- Report and Support. Students and staff can report an incident using the University’s Report and Support system. You can choose to do this anonymously or you can request support from an advisor. If you choose to talk to an advisor they will be able to talk through the options and support available to you, in confidence.
- Serious Sexual Assault. If a student or member of staff wishes to make a complaint involving a serious sexual assault they can contact the Head of Student Support or the Director of Human Resources directly. Find out more about the different types of sexual assault.
- They might not want to report the assault to the police or the University. There are a lot of reasons why someone may choose not to report sexual violence.
- In most cases of sexual assault, the offender is known to the victim.
- They might be concerned that people won’t believe them or may not identify what occurred as a sexual assault
- They may be concerned who else might be informed.
- They may have fear of or confusion about the criminal justice system or what happens if you report it to the University.
- If drugs or alcohol were involved, they may choose not to report because they are worried they will get in trouble as well.
- It is up to them to decide what they want to disclose and to whom. Your support can help them talk through their concerns.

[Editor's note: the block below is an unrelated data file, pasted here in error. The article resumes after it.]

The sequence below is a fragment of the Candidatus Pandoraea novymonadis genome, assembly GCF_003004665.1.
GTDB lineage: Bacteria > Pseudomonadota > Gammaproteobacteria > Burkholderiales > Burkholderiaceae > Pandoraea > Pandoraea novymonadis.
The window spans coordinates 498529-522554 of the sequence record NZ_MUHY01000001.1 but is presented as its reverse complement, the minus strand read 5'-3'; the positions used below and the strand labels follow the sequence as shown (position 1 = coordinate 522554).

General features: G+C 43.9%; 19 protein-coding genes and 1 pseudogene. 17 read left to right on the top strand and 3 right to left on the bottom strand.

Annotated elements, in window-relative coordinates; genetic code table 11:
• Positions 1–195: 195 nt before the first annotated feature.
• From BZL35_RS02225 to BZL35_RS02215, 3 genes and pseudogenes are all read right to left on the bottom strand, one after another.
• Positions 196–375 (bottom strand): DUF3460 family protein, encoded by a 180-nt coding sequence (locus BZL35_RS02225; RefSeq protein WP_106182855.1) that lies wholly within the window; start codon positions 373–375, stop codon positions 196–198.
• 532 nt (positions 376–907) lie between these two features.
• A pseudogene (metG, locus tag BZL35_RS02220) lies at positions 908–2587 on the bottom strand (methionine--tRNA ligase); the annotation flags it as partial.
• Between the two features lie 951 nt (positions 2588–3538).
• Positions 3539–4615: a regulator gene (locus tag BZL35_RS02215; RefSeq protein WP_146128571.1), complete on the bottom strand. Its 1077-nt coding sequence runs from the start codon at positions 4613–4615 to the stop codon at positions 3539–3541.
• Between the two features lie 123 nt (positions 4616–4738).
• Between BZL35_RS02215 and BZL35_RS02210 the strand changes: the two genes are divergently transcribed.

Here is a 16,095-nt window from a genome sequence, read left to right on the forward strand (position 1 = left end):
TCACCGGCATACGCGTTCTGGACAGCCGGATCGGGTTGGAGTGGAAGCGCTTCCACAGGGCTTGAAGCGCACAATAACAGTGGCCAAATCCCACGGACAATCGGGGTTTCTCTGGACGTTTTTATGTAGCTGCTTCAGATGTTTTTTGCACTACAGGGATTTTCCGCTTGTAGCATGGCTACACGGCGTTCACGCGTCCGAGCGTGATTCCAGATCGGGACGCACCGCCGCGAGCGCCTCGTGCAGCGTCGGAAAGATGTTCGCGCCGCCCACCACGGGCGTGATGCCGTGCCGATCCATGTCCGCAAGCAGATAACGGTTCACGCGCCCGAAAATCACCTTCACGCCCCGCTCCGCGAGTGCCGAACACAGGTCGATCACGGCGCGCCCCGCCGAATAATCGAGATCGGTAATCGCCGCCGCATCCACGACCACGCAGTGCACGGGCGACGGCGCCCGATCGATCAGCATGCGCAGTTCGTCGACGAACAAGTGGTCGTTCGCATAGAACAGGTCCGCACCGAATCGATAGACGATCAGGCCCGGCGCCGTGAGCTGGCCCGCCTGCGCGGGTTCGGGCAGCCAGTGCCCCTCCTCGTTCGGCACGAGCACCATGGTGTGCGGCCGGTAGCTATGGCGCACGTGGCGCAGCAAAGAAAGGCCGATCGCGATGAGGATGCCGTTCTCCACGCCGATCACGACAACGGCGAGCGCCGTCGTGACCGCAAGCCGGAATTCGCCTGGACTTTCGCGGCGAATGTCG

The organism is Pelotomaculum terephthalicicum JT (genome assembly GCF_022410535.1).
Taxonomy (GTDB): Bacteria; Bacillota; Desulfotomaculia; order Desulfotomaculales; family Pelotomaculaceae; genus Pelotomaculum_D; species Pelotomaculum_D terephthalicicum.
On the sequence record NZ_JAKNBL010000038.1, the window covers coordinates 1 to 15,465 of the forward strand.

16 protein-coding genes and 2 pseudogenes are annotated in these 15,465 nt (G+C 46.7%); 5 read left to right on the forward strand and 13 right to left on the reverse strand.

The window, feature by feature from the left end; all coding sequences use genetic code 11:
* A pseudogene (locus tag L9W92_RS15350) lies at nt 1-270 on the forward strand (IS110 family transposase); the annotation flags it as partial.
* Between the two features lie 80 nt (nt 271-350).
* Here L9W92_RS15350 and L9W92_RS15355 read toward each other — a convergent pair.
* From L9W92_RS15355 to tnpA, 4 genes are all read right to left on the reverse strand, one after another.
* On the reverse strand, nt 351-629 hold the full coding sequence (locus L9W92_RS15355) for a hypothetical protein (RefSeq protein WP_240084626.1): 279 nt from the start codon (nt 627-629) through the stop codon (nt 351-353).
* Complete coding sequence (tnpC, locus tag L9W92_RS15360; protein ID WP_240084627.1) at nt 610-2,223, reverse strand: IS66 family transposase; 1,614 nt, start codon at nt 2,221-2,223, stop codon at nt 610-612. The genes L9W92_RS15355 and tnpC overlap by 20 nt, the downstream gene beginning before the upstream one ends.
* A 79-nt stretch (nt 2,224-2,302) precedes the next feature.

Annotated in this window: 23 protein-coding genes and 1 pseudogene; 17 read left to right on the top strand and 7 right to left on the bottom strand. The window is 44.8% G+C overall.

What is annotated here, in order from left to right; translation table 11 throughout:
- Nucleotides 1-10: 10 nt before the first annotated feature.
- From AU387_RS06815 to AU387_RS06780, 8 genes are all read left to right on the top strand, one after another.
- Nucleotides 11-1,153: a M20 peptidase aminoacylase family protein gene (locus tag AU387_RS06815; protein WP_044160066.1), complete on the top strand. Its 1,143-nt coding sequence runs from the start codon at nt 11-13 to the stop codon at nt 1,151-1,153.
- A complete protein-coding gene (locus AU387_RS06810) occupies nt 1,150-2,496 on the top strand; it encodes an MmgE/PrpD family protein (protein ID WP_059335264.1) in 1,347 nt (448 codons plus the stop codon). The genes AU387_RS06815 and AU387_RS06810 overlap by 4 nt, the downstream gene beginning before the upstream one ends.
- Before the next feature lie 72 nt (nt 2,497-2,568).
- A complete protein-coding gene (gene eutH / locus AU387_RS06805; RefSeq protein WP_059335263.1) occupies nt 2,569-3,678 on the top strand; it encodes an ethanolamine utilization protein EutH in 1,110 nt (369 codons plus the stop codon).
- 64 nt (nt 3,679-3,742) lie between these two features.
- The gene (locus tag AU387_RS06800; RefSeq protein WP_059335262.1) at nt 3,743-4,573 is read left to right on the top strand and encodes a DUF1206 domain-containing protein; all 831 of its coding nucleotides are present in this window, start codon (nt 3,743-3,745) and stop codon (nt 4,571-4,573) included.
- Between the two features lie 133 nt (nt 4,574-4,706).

- Let them know that you believe them and support their decisions.
- Remind them that no one, regardless of relationship or status, has the right to hurt them and that no matter what, it is not their fault that this occurred.
- Connect them with resources that can help them understand what happens if you report to the police and or the University.
Things to avoid
- Just saying "it’s not your fault" (without listening to the survivor's story)
- Using key ‘catch phrases’ or common sayings – e.g. “it will all be better with time"
- Probing for details. Let them tell you what has happened in their own time
- Blaming them – e.g. “what were you wearing?” and “were you drinking?” or “did you text him to come over?”
- Showing disgust or shock
- Smirking and showing obvious disbelief
- "Why didn’t you say straight away? Why are you only coming forward now?"
- Trivialising the experience – “it was only a bit of fumbling”
- Find out what support is available if you have been sexually assaulted
- Rape Crisis provides further information on supporting a survivor.
Mental Health and Wellbeing
1 in 4 people are affected by a mental health problem in any year and it is estimated that around 1 in 5 people have contemplated suicide or self-harm.
Take care of yourself. It’s important that you take care of yourself. If you’ve heard something distressing or if something is troubling you:
- the University's Mental health & Wellbeing Service (Student Support) offers confidential help for students
- staff can speak with their line-manager, contact HR and access Lifeworks – the University’s employee assistance service.
Information from these pages has been developed by Bath Spa University, using a variety of sources including the University of Manchester, Rape Crisis, Citizens Advice and the Equality and Human Rights Commission.